US Becoming Self-Suffient in Energy Demand by 2035?

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November 13, 2012 11:24 PM EST

At the latest World Energy Outlook report, the IEA forecast that the US would become a net exporter of natural gas by 2020 and would be almost self-sufficient in energy by 2035. According to the agency’s estimates, the US will become the world’s largest producer in 2020 with output of 11.1M bpd before easing to 10.9M bpd in 2025. For Saudi Arabia, production will be 10.6M bpd and 10.8M bpd in 2020 and 2025 respectively. The Kingdom will, however, return to be the largest producer in 2030 with output of 11.4M bpd, compared with Us’ 10.2M bpd. On the demand side, global oil consumption is expected to increase to 99.7M bpd in 2035, up from 87.4M bpd in 2011. China, India and the Middle East is expected to account for 60% of the growth in total energy demand.The IEA stated that energy saving efforts implemented by various countries have helped reduce worldwide oil demand by almost 13M bpd by 2035. Yet, full implementation in accordance to the agency’s advice would lead to a reduction by half.

The IEA’s expectation that the US would become a net oil exporter has huge implication on the world oil market. According to the agency, this would “switch direction of international oil trade” as almost 90% of Middle Eastern oil exports will be shifted to Asia from the US by 2035. Yet, this estimate has triggered much doubt regarding its accuracy. According to the IEA’s Oil Market Report in October, US’ oil demand would be around 18.7M bpd in both 2012 and 2013. Even if we assume there’s no increase in consumption over the coming years, it would be hard for the country to become self-sufficient with around 10M bpd of oil production. A possibility is that the research includes other resources such as natural gas and the US would raise its imports from Canada so as to eliminate its reliance on the Middle East countries. However, the IEA’s presentation has not made these issues clear.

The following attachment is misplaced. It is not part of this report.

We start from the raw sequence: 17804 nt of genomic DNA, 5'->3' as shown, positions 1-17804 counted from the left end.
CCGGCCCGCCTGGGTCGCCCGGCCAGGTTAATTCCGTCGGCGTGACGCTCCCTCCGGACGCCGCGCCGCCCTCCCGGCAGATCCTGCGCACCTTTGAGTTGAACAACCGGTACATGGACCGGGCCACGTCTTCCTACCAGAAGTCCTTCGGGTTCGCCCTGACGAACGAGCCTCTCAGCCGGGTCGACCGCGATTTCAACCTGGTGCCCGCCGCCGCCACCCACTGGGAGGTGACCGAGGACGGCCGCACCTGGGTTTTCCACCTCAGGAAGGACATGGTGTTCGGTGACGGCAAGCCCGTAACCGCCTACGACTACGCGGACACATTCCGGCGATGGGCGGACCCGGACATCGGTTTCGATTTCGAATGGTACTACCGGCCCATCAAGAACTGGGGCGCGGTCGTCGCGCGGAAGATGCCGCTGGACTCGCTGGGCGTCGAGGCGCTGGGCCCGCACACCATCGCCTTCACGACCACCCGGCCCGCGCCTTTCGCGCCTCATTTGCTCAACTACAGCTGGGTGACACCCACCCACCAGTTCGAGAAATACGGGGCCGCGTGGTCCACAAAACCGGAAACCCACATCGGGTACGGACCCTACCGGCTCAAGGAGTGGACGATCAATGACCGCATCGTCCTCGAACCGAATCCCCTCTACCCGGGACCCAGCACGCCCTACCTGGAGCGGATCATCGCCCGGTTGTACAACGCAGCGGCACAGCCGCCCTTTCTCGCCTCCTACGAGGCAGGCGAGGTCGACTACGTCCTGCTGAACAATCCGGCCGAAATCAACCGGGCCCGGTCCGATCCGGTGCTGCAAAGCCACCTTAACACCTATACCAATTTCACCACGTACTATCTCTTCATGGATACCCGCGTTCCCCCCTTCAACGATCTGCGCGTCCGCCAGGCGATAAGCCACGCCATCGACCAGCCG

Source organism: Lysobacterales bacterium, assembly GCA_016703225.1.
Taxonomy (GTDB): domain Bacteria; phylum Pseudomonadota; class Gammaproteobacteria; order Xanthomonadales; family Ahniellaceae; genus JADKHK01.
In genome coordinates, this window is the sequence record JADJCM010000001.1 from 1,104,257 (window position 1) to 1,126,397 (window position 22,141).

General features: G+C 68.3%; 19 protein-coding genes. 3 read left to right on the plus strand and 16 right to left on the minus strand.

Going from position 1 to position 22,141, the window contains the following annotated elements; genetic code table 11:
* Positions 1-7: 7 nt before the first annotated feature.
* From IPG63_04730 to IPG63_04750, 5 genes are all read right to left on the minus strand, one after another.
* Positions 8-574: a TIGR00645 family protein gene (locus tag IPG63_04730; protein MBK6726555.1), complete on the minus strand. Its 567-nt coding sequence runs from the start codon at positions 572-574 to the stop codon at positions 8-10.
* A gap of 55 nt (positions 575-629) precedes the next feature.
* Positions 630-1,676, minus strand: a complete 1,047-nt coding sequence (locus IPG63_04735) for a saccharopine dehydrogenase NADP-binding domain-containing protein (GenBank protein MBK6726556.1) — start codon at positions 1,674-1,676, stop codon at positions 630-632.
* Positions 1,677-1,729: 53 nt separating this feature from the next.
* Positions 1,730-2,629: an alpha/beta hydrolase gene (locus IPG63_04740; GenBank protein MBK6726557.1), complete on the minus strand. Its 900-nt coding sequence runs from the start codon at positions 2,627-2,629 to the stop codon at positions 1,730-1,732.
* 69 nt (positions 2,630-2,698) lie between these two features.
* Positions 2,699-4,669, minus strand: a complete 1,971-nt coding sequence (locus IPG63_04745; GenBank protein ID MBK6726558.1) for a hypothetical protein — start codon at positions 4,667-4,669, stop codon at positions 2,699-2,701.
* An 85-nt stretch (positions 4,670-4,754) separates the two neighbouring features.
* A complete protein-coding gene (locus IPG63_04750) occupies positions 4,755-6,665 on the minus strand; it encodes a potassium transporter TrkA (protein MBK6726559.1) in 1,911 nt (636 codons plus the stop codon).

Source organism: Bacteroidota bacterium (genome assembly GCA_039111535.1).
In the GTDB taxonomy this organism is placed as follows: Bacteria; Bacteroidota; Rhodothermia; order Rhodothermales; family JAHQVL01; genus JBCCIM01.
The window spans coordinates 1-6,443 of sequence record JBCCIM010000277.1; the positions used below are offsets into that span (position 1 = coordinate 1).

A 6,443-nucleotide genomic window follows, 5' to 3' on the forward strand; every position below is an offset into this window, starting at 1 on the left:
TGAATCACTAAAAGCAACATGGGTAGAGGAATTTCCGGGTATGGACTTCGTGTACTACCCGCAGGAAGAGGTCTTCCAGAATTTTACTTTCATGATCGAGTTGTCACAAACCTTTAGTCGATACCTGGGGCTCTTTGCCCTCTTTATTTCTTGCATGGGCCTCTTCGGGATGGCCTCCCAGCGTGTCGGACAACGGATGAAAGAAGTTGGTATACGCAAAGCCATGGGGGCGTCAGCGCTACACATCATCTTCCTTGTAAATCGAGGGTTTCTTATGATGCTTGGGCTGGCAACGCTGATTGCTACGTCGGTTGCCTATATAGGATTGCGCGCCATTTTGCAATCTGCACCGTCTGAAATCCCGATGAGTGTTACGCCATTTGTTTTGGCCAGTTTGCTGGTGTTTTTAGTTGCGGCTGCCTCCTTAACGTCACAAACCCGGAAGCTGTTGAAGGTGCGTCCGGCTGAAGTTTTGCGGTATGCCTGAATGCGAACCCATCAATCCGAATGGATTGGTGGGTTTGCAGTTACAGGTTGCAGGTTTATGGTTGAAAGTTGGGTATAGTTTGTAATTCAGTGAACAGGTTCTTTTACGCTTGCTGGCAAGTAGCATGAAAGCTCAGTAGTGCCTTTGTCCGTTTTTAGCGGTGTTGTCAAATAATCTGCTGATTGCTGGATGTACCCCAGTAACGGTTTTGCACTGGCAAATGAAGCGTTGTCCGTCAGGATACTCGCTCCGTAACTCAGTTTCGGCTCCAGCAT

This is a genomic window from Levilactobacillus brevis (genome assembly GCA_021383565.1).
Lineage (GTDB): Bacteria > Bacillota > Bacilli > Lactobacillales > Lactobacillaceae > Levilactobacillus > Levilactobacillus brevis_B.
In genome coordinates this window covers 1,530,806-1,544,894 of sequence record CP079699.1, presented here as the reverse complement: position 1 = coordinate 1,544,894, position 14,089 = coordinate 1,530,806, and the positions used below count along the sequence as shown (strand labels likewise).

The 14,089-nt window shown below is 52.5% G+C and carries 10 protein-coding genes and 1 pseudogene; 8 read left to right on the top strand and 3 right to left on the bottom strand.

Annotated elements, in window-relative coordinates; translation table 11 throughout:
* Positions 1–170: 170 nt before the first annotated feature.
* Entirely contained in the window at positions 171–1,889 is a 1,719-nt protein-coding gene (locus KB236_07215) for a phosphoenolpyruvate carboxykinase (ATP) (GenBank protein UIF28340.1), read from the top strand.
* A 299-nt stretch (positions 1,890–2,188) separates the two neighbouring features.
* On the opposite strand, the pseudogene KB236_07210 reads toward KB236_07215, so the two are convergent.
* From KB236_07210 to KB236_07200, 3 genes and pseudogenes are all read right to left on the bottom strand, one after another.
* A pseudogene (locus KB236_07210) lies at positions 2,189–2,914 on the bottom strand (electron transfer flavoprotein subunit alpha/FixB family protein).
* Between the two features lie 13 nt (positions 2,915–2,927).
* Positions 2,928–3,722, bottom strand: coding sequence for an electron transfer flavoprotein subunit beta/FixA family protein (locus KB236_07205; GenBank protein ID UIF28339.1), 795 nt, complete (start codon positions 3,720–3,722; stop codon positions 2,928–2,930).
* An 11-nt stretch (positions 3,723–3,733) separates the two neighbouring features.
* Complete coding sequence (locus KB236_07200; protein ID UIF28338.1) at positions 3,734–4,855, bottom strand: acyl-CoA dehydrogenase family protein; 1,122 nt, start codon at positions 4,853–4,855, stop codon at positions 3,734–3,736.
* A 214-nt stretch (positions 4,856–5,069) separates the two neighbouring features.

Gold prices slipped on Tuesday despite geopolitical tensions in Gaza Strip. Israel has started fighting against Syria for the first time in 40 years. Meanwhile, Israel returned fire after more than 65 rockets were fired from Gaza (probably by Palestinians) into Israel. Israeli President Netanyahu said that the government is “closely monitoring what is happening on our border with Syria and there we are also ready for any development…Israel will not sit idly by in the face of attempts to attack us. We are prepared to intensify the response”.

On the dataflow, economic confidence in the Eurozone deteriorated further. Economic sentiment surprisingly slipped to -2.6 in November from -1.4 a month ago. In Germany, the reading dropped to -15.7 from -11.5 in October. The market had anticipated an improvement to -9. The “current situation” index in Germany dipped -4.6 points to 5.4 during the month. UK’s headline inflation accelerated to +2.6% y/y in October from +2.2%, while core inflation grew by the same amount. Despite sharp jump in inflation, the BOE is expected to leave the Bank rate unchanged at 0.5% and expand asset purchases further next year so as to bolster the fragile economy.

Oil and Gold Reports contributed by Oil N' Gold

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Oil and Gold Reports contributed by Oil N' Gold

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